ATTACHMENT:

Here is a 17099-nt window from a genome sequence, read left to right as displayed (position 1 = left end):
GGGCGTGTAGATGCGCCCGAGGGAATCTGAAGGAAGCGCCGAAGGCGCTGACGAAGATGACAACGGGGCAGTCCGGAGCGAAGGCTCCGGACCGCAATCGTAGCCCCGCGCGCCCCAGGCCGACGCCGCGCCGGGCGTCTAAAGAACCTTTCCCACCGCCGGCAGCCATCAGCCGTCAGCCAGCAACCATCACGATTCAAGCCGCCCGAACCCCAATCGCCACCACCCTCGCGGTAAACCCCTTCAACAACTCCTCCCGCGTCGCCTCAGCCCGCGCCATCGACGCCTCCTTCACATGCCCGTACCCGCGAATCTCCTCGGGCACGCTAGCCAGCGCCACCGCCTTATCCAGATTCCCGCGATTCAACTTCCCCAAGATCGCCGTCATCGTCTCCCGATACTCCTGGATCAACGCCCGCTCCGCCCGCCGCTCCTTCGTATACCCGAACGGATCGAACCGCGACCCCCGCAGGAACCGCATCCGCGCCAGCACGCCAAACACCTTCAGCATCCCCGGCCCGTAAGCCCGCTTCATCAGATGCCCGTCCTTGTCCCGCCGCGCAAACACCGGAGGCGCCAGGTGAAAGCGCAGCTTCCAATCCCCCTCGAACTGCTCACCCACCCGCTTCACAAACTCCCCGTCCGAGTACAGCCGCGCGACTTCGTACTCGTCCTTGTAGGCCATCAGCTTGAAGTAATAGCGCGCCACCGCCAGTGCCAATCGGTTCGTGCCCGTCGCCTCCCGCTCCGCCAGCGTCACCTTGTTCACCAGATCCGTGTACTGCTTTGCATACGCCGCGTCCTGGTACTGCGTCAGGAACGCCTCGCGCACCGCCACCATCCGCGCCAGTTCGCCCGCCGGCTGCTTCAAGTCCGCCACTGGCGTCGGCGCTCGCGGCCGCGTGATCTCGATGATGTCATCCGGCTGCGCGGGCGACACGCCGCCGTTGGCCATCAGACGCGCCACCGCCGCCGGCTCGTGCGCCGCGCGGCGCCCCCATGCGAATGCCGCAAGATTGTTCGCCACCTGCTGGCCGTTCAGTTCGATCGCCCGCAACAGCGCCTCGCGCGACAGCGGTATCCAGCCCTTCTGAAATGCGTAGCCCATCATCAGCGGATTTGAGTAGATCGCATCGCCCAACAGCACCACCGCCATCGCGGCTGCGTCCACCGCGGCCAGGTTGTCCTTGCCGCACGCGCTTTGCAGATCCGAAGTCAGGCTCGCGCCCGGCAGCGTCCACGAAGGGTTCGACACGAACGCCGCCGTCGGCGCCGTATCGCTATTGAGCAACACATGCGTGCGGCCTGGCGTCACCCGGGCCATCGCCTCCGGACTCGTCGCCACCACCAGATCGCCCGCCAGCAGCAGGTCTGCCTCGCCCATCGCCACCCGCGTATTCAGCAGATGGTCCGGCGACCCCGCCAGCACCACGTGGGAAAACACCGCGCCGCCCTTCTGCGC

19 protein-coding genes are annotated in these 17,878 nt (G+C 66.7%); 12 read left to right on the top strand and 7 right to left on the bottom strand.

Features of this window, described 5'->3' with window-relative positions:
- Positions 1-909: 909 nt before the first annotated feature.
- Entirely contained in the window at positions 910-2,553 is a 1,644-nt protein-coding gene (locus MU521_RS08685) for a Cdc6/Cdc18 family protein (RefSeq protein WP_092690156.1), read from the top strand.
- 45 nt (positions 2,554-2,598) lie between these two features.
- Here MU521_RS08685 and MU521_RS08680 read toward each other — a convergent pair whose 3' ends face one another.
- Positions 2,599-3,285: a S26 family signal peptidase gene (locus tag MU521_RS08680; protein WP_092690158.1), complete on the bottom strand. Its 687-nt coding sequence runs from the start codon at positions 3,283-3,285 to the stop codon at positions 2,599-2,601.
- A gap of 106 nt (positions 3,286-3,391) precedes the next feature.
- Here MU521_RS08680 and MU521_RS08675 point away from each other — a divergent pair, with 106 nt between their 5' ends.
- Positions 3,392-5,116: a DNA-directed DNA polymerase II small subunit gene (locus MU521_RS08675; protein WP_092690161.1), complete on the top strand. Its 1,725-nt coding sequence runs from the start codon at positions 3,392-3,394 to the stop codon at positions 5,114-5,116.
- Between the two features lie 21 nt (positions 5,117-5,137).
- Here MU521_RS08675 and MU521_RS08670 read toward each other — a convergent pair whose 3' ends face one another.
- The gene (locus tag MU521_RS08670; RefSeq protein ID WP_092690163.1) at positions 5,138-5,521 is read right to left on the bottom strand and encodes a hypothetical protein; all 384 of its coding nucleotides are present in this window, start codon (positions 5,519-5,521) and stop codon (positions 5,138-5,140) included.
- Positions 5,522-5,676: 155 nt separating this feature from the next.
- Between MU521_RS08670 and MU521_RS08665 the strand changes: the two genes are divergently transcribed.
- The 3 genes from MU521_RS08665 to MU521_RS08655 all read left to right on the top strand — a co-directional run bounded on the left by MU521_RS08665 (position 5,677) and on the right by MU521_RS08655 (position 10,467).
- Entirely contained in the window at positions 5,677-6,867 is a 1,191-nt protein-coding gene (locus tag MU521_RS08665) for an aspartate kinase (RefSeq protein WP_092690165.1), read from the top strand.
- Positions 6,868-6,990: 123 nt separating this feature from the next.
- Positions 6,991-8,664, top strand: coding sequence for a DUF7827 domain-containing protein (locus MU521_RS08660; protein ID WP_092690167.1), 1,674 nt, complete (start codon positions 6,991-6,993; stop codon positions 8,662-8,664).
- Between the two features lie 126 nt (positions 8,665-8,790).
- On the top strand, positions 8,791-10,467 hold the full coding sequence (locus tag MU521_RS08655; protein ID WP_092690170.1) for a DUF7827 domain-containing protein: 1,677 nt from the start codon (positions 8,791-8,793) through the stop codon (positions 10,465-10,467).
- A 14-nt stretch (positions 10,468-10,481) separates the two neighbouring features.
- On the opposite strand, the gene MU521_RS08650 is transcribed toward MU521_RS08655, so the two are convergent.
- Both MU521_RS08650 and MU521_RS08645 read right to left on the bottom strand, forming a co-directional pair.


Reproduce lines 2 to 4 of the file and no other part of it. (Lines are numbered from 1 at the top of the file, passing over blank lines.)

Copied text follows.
GGGCGTGTAGATGCGCCCGAGGGAATCTGAAGGAAGCGCCGAAGGCGCTGACGAAGATGACAACGGGGCAGTCCGGAGCGAAGGCTCCGGACCGCAATCGTAGCCCCGCGCGCCCCAGGCCGACGCCGCGCCGGGCGTCTAAAGAACCTTTCCCACCGCCGGCAGCCATCAGCCGTCAGCCAGCAACCATCACGATTCAAGCCGCCCGAACCCCAATCGCCACCACCCTCGCGGTAAACCCCTTCAACAACTCCTCCCGCGTCGCCTCAGCCCGCGCCATCGACGCCTCCTTCACATGCCCGTACCCGCGAATCTCCTCGGGCACGCTAGCCAGCGCCACCGCCTTATCCAGATTCCCGCGATTCAACTTCCCCAAGATCGCCGTCATCGTCTCCCGATACTCCTGGATCAACGCCCGCTCCGCCCGCCGCTCCTTCGTATACCCGAACGGATCGAACCGCGACCCCCGCAGGAACCGCATCCGCGCCAGCACGCCAAACACCTTCAGCATCCCCGGCCCGTAAGCCCGCTTCATCAGATGCCCGTCCTTGTCCCGCCGCGCAAACACCGGAGGCGCCAGGTGAAAGCGCAGCTTCCAATCCCCCTCGAACTGCTCACCCACCCGCTTCACAAACTCCCCGTCCGAGTACAGCCGCGCGACTTCGTACTCGTCCTTGTAGGCCATCAGCTTGAAGTAATAGCGCGCCACCGCCAGTGCCAATCGGTTCGTGCCCGTCGCCTCCCGCTCCGCCAGCGTCACCTTGTTCACCAGATCCGTGTACTGCTTTGCATACGCCGCGTCCTGGTACTGCGTCAGGAACGCCTCGCGCACCGCCACCATCCGCGCCAGTTCGCCCGCCGGCTGCTTCAAGTCCGCCACTGGCGTCGGCGCTCGCGGCCGCGTGATCTCGATGATGTCATCCGGCTGCGCGGGCGACACGCCGCCGTTGGCCATCAGACGCGCCACCGCCGCCGGCTCGTGCGCCGCGCGGCGCCCCCATGCGAATGCCGCAAGATTGTTCGCCACCTGCTGGCCGTTCAGTTCGATCGCCCGCAACAGCGCCTCGCGCGACAGCGGTATCCAGCCCTTCTGAAATGCGTAGCCCATCATCAGCGGATTTGAGTAGATCGCATCGCCCAACAGCACCACCGCCATCGCGGCTGCGTCCACCGCGGCCAGGTTGTCCTTGCCGCACGCGCTTTGCAGATCCGAAGTCAGGCTCGCGCCCGGCAGCGTCCACGAAGGGTTCGACACGAACGCCGCCGTCGGCGCCGTATCGCTATTGAGCAACACATGCGTGCGGCCTGGCGTCACCCGGGCCATCGCCTCCGGACTCGTCGCCACCACCAGATCGCCCGCCAGCAGCAGGTCTGCCTCGCCCATCGCCACCCGCGTATTCAGCAGATGGTCCGGCGACCCCGCCAGCACCACGTGGGAAAACACCGCGCCGCCCTTCTGCGC

19 protein-coding genes are annotated in these 17,878 nt (G+C 66.7%); 12 read left to right on the top strand and 7 right to left on the bottom strand.

Features of this window, described 5'->3' with window-relative positions: